https://apps.facebook.com/techworeld/proo/?i=1050825 LexxyTech Corporations LexxyTech Corporation: Tech: The story of the mysterious DC area driverless car is getting way weirder

Monday, 7 August 2017

Tech: The story of the mysterious DC area driverless car is getting way weirder

Driverless van in Arlington Virginia

A man disguised as a car seat and a bizarre experiment by Virginia Tech.

The mystery of the ghost-driven minivan has been solved.

And it's all the work of some university researchers.

First, let's recap: Last week, we spotted video of a driverless car that was seen cruising around Arlington, Virginia.

One witness who saw the car told Business Insider that the Ford Transit van looked a little strange and that there appeared to be nobody in the driver's seat.

Virginia doesn't have any laws preventing autonomous testing on public roads, nor a special permitting process for self-driving cars. And so, nobody, including some county officials, seemed to know who the driverless vehicle belongs to.

But that's not the weirdest part of the story. NBC4's Adam Tuss managed to track the vehicle down on Monday, and even pulled up next to the car at a stop light.

Turns out, there is someone in the driver's seat — he's just hidden in the seat, and dressed in what appears to be a bizarre camouflage designed to look like a car seat.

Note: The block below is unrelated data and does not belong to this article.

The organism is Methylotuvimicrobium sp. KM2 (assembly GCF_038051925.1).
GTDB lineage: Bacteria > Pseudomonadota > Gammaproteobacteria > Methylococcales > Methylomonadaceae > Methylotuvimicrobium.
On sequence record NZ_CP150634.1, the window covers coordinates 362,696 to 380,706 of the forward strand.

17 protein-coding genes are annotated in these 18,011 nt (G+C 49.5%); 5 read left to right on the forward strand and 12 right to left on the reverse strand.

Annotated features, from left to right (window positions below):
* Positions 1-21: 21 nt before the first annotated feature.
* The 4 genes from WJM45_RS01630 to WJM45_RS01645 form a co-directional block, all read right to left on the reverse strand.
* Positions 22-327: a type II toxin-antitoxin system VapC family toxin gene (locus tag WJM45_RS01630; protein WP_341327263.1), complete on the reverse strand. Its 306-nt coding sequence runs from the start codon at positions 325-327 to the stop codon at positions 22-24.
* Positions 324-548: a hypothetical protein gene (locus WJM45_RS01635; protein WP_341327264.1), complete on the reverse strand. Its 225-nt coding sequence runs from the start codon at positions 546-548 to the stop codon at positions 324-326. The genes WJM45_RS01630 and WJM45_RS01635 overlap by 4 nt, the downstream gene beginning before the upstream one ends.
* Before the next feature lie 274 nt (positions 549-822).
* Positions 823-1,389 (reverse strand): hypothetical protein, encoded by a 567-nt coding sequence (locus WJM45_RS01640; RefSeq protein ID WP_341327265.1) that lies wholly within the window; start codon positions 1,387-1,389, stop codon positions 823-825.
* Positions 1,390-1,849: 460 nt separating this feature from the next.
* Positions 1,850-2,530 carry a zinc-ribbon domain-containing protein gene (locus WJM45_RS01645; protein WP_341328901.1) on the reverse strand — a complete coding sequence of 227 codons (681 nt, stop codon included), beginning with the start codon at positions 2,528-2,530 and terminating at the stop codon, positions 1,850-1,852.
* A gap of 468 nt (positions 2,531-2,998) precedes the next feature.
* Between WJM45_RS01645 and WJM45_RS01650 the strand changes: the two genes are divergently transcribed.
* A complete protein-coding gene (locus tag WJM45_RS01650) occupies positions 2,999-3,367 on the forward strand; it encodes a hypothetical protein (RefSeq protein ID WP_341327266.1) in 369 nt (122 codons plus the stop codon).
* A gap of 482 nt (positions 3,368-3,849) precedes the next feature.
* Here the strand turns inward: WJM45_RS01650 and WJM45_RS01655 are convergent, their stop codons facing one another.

In the video Tuss posted, he could see the driver's hands. (NBC4 will air a segment on the odd van on Monday night.)

Check it out:

Here's the original video:

We were stumped, and considered a variety of explanations, including the driverless van being a stealth program from a tech company or government contractor.

But it turns out, the answer has less to do with testing new technology than it does with testing the behavior of fellow humans.

A spokesperson for Virginia Tech told Business Insider that its researchers were behind the driverless car. It's part of a study to get real-world reactions to apparently driverless cars.

"The driver’s seating area is configured to make the driver less visible within the vehicle, while still allowing him or her the ability to safely monitor and respond to surrounding," according to a website about the study.

"Development of the test vehicle focused on ensuring driver safety and included several months of piloting and testing the vehicle, first in controlled areas, then in low-density areas and finally in an urban area," it continued.

It's not inconceivable to imagine another driver getting freaked out or distracted by the sight of a driverless car and potentially causing an accident, but the study was approved by the Virginia Tech Institutional Review Board, according to the study's website.



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